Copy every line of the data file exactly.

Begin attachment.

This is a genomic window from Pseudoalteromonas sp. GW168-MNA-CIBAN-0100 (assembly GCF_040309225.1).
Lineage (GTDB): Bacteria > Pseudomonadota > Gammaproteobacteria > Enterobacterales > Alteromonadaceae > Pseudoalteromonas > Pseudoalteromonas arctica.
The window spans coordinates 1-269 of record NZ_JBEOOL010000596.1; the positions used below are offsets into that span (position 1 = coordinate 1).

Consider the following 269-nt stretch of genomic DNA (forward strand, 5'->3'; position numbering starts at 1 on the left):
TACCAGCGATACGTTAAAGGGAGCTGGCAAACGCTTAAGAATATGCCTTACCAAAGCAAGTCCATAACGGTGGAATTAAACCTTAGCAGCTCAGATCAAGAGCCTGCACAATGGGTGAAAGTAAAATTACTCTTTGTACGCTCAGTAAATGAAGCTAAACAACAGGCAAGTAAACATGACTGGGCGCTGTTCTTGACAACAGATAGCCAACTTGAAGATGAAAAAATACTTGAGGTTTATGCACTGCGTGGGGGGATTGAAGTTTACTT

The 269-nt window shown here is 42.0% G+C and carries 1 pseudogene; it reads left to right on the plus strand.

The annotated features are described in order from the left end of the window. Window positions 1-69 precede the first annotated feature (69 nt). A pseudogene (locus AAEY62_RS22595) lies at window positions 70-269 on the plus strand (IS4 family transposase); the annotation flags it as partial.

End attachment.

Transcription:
This is a genomic window from Pseudoalteromonas sp. GW168-MNA-CIBAN-0100 (assembly GCF_040309225.1).
Lineage (GTDB): Bacteria > Pseudomonadota > Gammaproteobacteria > Enterobacterales > Alteromonadaceae > Pseudoalteromonas > Pseudoalteromonas arctica.
The window spans coordinates 1-269 of record NZ_JBEOOL010000596.1; the positions used below are offsets into that span (position 1 = coordinate 1).

Consider the following 269-nt stretch of genomic DNA (forward strand, 5'->3'; position numbering starts at 1 on the left):
TACCAGCGATACGTTAAAGGGAGCTGGCAAACGCTTAAGAATATGCCTTACCAAAGCAAGTCCATAACGGTGGAATTAAACCTTAGCAGCTCAGATCAAGAGCCTGCACAATGGGTGAAAGTAAAATTACTCTTTGTACGCTCAGTAAATGAAGCTAAACAACAGGCAAGTAAACATGACTGGGCGCTGTTCTTGACAACAGATAGCCAACTTGAAGATGAAAAAATACTTGAGGTTTATGCACTGCGTGGGGGGATTGAAGTTTACTT

The 269-nt window shown here is 42.0% G+C and carries 1 pseudogene; it reads left to right on the plus strand.

The annotated features are described in order from the left end of the window. Window positions 1-69 precede the first annotated feature (69 nt). A pseudogene (locus AAEY62_RS22595) lies at window positions 70-269 on the plus strand (IS4 family transposase); the annotation flags it as partial.